Plasticell, CGT Catapult and Imperial College London awarded with $1m to develop an integrated allogeneic iPSC platform.

Millie Nelson, Editor

August 9, 2023

2 Min Read
UK consortium awarded $1m to develop iPSC platform

UK Innovate Biomedical Catalyst has awarded Plasticell, CGT Catapult and Imperial College London with £800,000 ($1m) to develop an integrated allogeneic iPSC platform.

The two-year project will be led by Plasticell, a firm focused on developing stem cell technologies and advanced therapies. Additionally, the team includes the Cell and Gene Therapy Catapult (CGT Catapult) an organization aiming to advance cell and gene therapies, and Imperial College London.

“This project is a valuable opportunity to develop an efficient and scalable way to manufacture allogeneic therapies that have potential to treat conditions like cancer,” said Matthew Durdy, CEO of the CGT Catapult.



“Plasticell and Imperial College London both hold great expertise working with iPSCs and natural killer cells, and we hope the collaboration will help unlock the potential benefits of these therapies.”

The funding will be used to develop a scalable and integrated platform to manufacture allogeneic induced pluripotent stem cell (iPSC) derived immunotherapies. The consortium said allogeneic therapies can be created from a master cell bank of pre-qualified, extended, and modified cells.

This differs from the available autologous therapies where cells are taken from individual patients, which means an allogeneic approach could result in commercial scale manufacturing. Thus, it is possible costs could be reduced and therefore more patients could have access to treatment.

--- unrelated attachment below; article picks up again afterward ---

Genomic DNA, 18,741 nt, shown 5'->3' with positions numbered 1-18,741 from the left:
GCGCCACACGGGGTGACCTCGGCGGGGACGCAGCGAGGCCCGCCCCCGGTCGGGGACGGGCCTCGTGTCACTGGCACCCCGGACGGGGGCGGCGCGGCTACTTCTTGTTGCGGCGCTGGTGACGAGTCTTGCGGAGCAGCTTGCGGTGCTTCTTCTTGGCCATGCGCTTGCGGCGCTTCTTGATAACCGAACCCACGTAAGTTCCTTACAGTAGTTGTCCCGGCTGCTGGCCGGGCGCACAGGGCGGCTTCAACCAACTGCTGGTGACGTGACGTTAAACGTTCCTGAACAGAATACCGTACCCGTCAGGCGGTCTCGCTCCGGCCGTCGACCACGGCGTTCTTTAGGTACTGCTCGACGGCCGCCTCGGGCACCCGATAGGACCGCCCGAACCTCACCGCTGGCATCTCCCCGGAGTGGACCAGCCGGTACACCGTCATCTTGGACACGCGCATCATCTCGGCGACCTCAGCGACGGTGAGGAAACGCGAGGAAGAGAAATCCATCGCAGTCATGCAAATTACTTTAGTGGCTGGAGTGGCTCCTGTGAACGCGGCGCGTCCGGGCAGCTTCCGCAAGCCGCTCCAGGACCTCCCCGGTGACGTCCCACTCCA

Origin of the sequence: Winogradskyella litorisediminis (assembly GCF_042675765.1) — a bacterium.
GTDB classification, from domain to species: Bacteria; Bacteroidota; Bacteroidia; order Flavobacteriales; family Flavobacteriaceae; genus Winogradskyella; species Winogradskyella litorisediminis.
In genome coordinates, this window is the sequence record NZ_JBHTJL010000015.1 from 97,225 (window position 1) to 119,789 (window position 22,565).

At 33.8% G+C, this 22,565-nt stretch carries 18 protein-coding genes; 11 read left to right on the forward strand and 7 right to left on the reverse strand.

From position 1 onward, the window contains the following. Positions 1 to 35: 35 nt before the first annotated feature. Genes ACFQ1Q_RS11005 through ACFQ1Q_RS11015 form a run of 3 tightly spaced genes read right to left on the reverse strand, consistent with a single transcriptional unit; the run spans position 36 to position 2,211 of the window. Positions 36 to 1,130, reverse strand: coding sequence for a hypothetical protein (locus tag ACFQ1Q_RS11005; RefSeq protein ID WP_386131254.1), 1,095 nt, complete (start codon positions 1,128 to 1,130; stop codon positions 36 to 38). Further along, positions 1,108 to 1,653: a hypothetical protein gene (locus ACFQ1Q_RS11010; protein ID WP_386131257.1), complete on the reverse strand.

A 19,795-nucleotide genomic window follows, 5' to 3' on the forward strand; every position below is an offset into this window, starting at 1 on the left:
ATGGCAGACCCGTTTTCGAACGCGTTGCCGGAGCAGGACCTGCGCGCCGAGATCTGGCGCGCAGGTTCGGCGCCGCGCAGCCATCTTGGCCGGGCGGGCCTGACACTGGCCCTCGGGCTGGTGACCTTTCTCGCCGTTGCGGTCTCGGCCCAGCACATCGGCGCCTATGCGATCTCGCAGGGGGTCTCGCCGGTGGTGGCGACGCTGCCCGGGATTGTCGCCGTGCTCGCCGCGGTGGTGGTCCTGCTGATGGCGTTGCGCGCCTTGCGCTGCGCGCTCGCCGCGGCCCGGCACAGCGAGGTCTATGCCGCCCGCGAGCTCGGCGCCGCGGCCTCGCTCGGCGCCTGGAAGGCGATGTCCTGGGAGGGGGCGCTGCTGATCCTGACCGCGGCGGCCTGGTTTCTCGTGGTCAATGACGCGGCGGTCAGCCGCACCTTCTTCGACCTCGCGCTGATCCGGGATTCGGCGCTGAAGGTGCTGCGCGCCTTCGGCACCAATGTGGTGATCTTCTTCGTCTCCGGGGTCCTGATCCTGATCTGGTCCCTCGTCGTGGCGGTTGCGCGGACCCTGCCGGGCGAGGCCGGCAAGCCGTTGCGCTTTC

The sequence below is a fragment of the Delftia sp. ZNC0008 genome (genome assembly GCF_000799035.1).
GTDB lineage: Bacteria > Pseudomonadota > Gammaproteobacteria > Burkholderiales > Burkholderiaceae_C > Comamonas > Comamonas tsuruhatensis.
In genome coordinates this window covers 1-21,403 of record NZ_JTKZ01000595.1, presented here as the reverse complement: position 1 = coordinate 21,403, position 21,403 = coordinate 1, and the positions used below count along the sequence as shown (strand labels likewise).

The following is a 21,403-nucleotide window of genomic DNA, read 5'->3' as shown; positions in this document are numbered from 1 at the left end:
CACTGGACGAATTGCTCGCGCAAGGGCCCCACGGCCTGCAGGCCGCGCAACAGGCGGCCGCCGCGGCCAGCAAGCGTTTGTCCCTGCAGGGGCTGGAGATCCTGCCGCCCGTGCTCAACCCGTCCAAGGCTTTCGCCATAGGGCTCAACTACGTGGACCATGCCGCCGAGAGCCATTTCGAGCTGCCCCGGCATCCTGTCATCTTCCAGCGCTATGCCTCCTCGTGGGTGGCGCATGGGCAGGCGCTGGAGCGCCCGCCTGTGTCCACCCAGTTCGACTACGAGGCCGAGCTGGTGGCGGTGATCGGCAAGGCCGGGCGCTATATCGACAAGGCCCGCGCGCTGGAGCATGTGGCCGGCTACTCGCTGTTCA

Plasticell and CGT Catapult will develop and then combine two platforms to enable the production of iPSC-derived natural killer (NK) cells. CGT Catapult will be responsible for developing scaled-up processes and analytics to enable good manufacturing practice (GMP) settings.

CGT Catapult confirmed its staff will work closely with the Plasticell team to transfer their manufacturing process and supporting analytical methods for the project into its facility in London, UK. Then, the organization will work through the pre-agreed experimental plans and Plasticell employees will be involved in regular scientific review and planning meetings. The knowledge created during the project will be shared between the parties.    

Imperial College London will provide support for the in vitro characterization and analysis of the NK cells that are produced.

“NK cells efficiently attack malignancies in an allogeneic setting – the next generation of iPSC-derived NK cell-based immunotherapies will disrupt the standard of care in hard-to-treat cancers. These highly engineered allogeneic immunotherapies are generally expected to surpass current autologous products in terms of their cost-effectiveness, safety, and efficacy,” Yen Choo, founder of Plasticell, said.

This is not the first consortium CGT Catapult has been involved with. In August 2022, launched a consortium to advance manufacturing of personalized cell therapies.

About the Author(s)

Millie Nelson

Editor, BioProcess Insider

Journalist covering global biopharmaceutical manufacturing and processing news and host of the Voices of Biotech podcast.

I am currently living and working in London but I grew up in Lincolnshire (UK) and studied in Newcastle (UK).

Got a story? Feel free to email me at [email protected]

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